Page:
POSTED: 01:30 a.m. HST, Aug 12, 2010
The medial strip on the Vineyard offramp at Punchbowl Street seems a favorite for men holding signs asking for money.
Call it panhandling. Sounds cold-hearted, but that's what they are doing.
There's nothing unusual about them. They have the standard junk piece of cardboard scribbled with pleas for cash. Some add a pledge that they'll spend the money on food as opposed to booze, reflecting an awareness of a prevalent reason/excuse people choose not to hand over spare change.
Some give reasons for their circumstances (lost jobs, of course). Others add a bit of autobiography, such as "war veteran." One guy wrote that he'd been a fisherman but lost his boat.
These roadside encounters are momentary. You're in a car, the engine's going, the light will change eventually and you can leave them behind.
Pangs of conscience might linger.
A few weeks ago, I had a different experience. I was leaving a noodle shop clutching a flimsy bag that threatened to dump dinner on the pocked asphalt of the parking lot when a man who looked to be in his 20s called out.
"Aunty, aunty, you can help me out?"
The familiar way he addressed me was off-putting, but it hadn't been the first time. Comes with having gray hair and an old white Toyota.
His pitiful tone neutralized my annoyance. His story brought it back.
Shielding himself from the rain with a section of the Star-Advertiser (see, there is a good use for the newspaper), he blurted a confusing story about his girlfriend getting mad at him because her father gave him a job but he stole the father's tools and he was going to give them back but she drove off with his truck and she didn't know the tools were in the truck bed and she would probably leave the truck on the street and someone else would steal them, which would mean he couldn't make amends. He needed six dollars to get a gas can, he said.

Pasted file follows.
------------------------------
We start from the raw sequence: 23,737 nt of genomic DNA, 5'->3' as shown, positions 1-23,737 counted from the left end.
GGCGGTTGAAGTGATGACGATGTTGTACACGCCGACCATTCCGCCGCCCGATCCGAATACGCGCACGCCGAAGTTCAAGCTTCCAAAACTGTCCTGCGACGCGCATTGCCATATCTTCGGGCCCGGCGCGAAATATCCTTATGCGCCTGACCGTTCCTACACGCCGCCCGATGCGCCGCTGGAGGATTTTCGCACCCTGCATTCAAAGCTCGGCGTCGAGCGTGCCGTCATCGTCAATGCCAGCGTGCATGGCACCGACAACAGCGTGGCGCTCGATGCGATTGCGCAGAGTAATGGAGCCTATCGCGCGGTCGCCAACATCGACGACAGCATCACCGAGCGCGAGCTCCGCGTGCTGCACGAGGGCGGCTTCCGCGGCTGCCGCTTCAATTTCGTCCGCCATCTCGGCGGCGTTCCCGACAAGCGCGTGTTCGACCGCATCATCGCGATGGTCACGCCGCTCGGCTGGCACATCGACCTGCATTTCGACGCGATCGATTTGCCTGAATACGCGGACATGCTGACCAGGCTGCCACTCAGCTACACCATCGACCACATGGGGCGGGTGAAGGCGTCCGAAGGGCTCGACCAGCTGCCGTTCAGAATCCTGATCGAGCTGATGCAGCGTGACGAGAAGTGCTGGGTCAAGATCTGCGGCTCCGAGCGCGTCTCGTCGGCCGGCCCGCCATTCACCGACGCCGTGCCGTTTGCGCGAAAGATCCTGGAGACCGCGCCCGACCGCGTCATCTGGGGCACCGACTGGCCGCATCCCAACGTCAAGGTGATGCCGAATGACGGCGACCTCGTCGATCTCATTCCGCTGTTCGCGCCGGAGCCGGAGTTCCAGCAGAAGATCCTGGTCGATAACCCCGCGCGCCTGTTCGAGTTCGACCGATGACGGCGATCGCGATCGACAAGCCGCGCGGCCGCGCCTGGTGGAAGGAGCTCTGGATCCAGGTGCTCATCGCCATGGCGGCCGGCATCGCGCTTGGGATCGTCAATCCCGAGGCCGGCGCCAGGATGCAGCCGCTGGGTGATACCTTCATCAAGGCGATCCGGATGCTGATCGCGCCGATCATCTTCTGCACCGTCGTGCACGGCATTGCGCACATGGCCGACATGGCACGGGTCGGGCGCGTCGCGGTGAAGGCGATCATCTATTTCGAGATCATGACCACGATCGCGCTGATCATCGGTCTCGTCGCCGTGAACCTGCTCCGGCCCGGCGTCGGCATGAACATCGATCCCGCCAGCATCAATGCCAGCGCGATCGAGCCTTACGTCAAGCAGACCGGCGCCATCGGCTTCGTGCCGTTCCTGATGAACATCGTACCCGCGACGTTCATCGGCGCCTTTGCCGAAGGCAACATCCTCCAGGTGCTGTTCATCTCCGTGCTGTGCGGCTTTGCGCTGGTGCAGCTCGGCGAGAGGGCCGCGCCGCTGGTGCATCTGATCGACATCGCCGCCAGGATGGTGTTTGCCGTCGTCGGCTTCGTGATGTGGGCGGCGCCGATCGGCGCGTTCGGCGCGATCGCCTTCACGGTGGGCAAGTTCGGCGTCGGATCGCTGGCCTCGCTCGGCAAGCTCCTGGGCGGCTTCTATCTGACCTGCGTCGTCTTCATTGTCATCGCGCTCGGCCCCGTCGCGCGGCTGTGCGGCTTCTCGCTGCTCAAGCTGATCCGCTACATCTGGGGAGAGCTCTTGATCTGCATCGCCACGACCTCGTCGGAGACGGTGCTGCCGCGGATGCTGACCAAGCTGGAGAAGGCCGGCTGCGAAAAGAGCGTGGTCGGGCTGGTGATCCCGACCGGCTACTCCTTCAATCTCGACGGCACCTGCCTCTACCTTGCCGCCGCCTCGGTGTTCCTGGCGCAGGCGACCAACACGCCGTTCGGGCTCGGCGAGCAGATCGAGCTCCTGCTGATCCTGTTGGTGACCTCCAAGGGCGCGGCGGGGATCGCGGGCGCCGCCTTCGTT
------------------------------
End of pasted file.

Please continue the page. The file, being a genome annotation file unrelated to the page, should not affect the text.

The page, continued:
After a long night's work, I wasn't in the mood for nonsense. Before I could turn him away, he went on about how he'd asked these other people hanging in the parking lot but they blew him off. Full of indignation, he balled up the wet paper and hurled it across the lot.
I walked away calmly, got in the car, locked the door again and turned on the ignition. I thought he'd yell or something, but his reaction was to retrieve the soggy newspaper and put the pieces in a rubbish can.
I don't know why he did that. I don't know why I cracked the window and handed him six dollars.
Last week, a scruffy-looking guy fidgeted on the Vineyard medial strip. Shirtless, jeans hanging low, he held a torn Zippy's bag that threatened to dump its contents on the road.
He walked over, leaned toward the car and said, "Aunty, you get two dollars for the bus?"
I didn't look at him. The light changed and I drove away. I don't know why.
Cynthia Oi can be reached at firstname.lastname@example.org.